“Leading from the Middle” Stresses Empathy, Strategy for Business Students


Photographs courtesy of Giang Nguyen


More than 60 College of Business students gathered in the Public Affairs Center on Oct. 4 for “Leading from the Middle,” a seminar on middle management taught by adjunct professor Kevin Purcell. A  prominent  UIS  alumnus, Purcell retired as the Senior Manager of Organization Development at Microsoft Corp. before returning to teach at UIS in 2008. He also has done consulting work with the  Gates Foundation and Memorial  Health Systems of Central Illinois. The seminar set out to accomplish two goals: developing a better understanding of human systems and contemplating leadership possibilities in “the middle space.”

    Purcell defines an organization as “a collection of ordinarily nice people who do terrible things to each other with good intentions.” Within any organization, there are people working at the top, middle, and bottom tiers of power, Purcell explained to participants. He said challenges in communication between the levels are often caused by blindness towards others’ experiences. “Tops survive in a world of complexity and responsibility,” Purcell said. “Bottoms survive in a world  of  vulnerability  and  disregard.” 

    Middle managers are perhaps in the most precarious position, according to Purcell, because they’re torn between the demands of those above and below them.  To demonstrate this point, students participated in an activity where four people were assigned to be upper management, ten were middle managers and the rest were bottom-level employees.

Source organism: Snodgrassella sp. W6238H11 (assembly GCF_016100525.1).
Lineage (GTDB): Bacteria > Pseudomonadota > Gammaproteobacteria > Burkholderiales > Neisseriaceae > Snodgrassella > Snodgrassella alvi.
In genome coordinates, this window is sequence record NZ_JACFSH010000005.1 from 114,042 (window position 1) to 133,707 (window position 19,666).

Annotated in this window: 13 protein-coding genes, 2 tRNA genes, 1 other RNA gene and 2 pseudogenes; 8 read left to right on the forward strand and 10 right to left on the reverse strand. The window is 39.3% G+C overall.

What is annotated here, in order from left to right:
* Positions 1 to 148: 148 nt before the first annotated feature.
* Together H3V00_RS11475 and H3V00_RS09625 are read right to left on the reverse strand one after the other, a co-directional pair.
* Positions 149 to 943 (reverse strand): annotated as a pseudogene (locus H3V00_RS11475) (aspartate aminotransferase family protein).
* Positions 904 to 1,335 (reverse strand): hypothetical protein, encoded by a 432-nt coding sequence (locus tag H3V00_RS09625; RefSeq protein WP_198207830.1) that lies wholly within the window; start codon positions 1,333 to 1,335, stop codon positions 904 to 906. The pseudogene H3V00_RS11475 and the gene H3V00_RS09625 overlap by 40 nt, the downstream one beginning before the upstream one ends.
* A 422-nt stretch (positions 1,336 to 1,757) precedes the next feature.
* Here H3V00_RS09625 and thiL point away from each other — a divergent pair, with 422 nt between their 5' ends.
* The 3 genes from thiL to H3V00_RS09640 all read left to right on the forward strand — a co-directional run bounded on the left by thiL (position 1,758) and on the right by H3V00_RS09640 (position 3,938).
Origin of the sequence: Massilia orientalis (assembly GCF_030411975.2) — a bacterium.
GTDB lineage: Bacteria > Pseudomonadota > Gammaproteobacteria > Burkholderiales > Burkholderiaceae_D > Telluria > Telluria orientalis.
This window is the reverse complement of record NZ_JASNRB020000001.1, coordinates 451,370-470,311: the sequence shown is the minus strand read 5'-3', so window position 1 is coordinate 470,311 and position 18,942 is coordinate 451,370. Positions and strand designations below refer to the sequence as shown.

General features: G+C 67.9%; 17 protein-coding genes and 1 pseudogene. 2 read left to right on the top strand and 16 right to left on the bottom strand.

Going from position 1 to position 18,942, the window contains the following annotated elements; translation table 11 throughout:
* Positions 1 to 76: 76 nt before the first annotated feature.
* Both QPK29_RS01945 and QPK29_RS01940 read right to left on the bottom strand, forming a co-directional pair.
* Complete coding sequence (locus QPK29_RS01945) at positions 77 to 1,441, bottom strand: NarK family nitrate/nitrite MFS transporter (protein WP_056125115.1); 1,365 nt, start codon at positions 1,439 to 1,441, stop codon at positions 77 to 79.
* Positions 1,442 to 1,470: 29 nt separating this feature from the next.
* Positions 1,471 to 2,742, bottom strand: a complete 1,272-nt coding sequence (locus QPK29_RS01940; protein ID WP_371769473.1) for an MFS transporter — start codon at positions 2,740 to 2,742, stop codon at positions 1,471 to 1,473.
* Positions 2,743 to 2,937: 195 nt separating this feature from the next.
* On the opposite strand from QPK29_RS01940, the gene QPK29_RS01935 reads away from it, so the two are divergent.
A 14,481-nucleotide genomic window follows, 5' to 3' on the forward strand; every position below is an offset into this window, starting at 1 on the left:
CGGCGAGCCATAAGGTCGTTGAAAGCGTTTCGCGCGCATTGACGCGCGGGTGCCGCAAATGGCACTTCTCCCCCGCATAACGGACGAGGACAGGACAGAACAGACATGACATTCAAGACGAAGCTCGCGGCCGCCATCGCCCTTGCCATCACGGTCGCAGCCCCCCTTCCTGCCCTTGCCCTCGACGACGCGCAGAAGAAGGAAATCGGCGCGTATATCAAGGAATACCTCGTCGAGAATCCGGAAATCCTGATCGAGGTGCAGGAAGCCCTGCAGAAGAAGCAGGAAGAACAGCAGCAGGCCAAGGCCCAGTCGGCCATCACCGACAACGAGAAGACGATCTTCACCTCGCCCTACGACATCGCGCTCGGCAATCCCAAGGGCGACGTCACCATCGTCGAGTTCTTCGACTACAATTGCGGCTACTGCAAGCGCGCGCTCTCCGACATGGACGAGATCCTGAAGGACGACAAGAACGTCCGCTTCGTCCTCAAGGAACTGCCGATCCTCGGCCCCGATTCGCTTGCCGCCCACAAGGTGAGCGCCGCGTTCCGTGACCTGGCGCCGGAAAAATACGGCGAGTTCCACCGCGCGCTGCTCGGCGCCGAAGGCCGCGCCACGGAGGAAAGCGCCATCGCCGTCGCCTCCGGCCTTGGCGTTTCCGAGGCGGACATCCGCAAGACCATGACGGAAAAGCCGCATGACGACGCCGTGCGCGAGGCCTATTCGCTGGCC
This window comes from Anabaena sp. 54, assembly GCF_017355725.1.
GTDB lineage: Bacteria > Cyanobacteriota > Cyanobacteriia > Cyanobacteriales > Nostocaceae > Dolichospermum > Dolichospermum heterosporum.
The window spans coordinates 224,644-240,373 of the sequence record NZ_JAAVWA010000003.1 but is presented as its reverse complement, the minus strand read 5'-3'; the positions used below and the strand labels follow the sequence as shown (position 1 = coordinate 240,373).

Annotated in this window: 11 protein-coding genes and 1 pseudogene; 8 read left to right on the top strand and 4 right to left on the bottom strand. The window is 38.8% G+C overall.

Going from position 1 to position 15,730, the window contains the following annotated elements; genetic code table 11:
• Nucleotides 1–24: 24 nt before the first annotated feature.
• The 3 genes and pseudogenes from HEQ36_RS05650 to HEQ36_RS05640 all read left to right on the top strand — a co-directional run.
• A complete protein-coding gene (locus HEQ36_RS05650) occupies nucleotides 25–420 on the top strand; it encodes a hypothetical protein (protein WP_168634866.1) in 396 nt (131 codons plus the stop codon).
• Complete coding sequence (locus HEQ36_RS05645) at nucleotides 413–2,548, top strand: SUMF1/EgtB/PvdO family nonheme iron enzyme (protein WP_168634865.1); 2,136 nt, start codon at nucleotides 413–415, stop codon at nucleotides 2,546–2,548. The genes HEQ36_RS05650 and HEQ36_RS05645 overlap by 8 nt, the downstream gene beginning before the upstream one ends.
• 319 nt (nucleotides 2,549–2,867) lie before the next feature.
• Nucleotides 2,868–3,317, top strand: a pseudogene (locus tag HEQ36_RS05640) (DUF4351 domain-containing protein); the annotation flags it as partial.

After the activity was over, Purcell asked students at each level to describe their experience. Those at the top used words such as distant, powerful, and pressured to describe their role, whereas bottoms felt uninspired,  frustrated, and overlooked.  Middle managers described their experience as unsupported, stressful and overwhelming. Purcell applied this exercise to his own work experience, describing the uncertainty that is present at all levels of success:

          “The first ten years I was at Microsoft, I had 17 office moves. I never moved on my own volition. Someone else moved me,” Purcell said. “I was vulnerable, whether I felt it or not.”

     During the lecture component of the seminar, Purcell offered advice on how to better function in middle management. He told students that, in the midst of chaos, it’s easy to take things personally, make up stories about others, get mad, or get even.

    Instead, he said, the best way to be valuable to an organization is to act strategically and to have empathy. “The middle space is the only part of an organization that understands the experiences of tops and bottoms,” Purcell said, adding that, instead of acting as a conduit, middle managers should help facilitate conversation between upper management and lower-level employees.